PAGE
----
Overview. Prediction. Validation. Adaptation. Anticipation Definition. Anticipation in Action. Pulling Architectures in Many Directions. The Architecture Customers and Their Customers. Aiming Too Far Into the Future. Aiming Too Close to the Present. Balancing the Needs of Today and the Future. Striking a Balance. Putting Anticipation Into Practice: Criteria, Antipatterns, and Patterns. Criterion 1: Architecture capability is regularly enhanced to respond to anticipated risks and requirements of architecture customers and their customers, market-driving standards and evolving technology, and changes in strategic business directions. Criterion 2: Technical and business risks and opportunities are evaluated through a quick cycle of review and development. Criterion 3: Features, budgets, plans, or schedules are adapted when it is recognized that critical estimates or assumptions are incorrect. Summary. Other Applicable Patterns and Antipatterns.6. Partnering: Building Cooperative Organizations.
Overview. Cooperative Relationships. Partnering Definition. Architecture Stakeholders. Clear, Cooperative Roles. Maximizing Value. Industrial Roots. Contract Management. Networked Organizations. Value Chain. Trust. Putting Partnering Into Practice: Criteria, Antipatterns, and Patterns. Criterion 1: The architect continually seeks to understand who the most critical stakeholders are, how they contribute value, and what they want. Criterion 2: Clear, compelling agreements exist between stakeholders. Criterion 3: Both policies and informal rules of social conduct enforce cooperation. Summary. Other Applicable Patterns and Antipatterns.7. Simplification: Clarifying and Minimizing.
Overview. But What is Essential? Simplification DeTHnition. Conway's Law. Clarification. Minimization. Putting SimpliTHcation Into Practice: Criteria, Antipatterns, and Patterns. Criterion 1: Developers continue to use the architecture over time, reducing cost and complexity. Criterion 2: The architecture group clearly understands the essential minimal requirements and builds them into core elements. Criterion 3: Long-term budget and action ensure that elements are removed from the core when 1) they are not shared, or add unnecessary complexity, and 2) there is a clear business case. Summary. Other Applicable Patterns and Antipatterns.8. Principles at Work: The Allaire Case Study.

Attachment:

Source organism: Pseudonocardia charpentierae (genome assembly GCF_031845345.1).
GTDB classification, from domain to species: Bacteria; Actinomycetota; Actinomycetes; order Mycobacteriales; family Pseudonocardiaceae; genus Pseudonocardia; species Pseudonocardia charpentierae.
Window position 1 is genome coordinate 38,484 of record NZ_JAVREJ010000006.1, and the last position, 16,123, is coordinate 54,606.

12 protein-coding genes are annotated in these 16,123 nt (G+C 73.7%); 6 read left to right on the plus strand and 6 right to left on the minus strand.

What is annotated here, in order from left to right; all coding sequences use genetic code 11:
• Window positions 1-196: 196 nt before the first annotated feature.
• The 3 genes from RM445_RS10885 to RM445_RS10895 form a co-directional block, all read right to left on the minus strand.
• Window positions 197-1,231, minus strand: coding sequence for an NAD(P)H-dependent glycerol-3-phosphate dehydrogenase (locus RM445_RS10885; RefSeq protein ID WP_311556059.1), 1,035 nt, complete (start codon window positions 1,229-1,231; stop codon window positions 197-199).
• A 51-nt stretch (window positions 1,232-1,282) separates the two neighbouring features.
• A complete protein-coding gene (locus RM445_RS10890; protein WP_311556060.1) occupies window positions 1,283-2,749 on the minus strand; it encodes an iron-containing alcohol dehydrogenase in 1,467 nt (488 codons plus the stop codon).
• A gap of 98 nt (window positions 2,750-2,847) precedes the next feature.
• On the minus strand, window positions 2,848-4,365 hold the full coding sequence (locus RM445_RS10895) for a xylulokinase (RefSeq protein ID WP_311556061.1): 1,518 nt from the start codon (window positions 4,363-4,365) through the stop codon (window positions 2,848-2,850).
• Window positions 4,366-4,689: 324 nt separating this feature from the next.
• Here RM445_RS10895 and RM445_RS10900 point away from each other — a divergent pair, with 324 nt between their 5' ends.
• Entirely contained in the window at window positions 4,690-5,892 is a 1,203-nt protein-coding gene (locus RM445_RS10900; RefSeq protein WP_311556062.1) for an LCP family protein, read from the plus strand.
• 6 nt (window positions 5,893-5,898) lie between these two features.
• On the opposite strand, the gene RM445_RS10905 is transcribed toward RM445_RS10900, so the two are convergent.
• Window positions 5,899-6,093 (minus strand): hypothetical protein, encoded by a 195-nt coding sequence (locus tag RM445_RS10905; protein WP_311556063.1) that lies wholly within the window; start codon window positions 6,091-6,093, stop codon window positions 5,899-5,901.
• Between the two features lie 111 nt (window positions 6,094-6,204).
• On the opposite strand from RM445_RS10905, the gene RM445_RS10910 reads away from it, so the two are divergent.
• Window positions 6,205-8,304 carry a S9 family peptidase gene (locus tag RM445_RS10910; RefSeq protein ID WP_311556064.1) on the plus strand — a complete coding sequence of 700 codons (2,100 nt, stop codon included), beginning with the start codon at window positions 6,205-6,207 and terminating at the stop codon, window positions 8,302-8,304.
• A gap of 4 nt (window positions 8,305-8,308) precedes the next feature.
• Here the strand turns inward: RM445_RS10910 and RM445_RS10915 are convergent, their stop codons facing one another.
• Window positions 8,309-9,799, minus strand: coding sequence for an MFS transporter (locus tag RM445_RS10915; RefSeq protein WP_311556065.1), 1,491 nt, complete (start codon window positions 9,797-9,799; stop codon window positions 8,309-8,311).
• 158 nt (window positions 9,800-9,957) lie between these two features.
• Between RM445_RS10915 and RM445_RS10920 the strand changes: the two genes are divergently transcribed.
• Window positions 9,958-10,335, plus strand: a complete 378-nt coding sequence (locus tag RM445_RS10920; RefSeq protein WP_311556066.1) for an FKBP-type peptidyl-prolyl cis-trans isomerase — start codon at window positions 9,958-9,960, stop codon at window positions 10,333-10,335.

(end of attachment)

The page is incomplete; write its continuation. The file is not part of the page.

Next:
Introduction. Why Allaire? Five Organizational Principles. What was Our Approach? About the Results. Vision-Making a Good Vision Real. Definition and Description. Practices to Project Architecture Vision and Keep It Alive. Warning Signs Identified by Allaire Staff. Rhythm-The Beat Goes On. Definition and Description. Practices That Help an Architecture Organization Stay in Sync. Warning Signs Identified by Allaire Staff. Anticipation-Predict, Validate, and Adapt. Definition and Description. Practices to Maintain an Architecture's "Friction With the Future". Warning Signs Identified by Allaire Staff. Partnering-Lifelines. Definition and Description. Practices That Support Partnering. Warning Signs Identified by Allaire Staff. Simplification-Finding the Essential. Definition and Description. Practices That Support Simplification. Warning Signs Identified by Allaire Staff. Summary.9. Case Study: Building and Implementing a Benchmark Using VRAPS.
Overview. Benchmarking Provided a Framework. Survey Template. Organization Background and Context Template. Architecture Overview and Return on Investment Template. Principle Template. Practice Template. How We Conducted the Benchmark. Getting to a Workable Vision. Conducting the Interviews. Benchmark Results and Lessons Learned. Principles Resonated. Principle Relationships. Lessons Learned. Summary.A. Quick Reference Table: Principles, Criteria, Antipatterns, and Patterns. B. Antipattern and Pattern Summaries.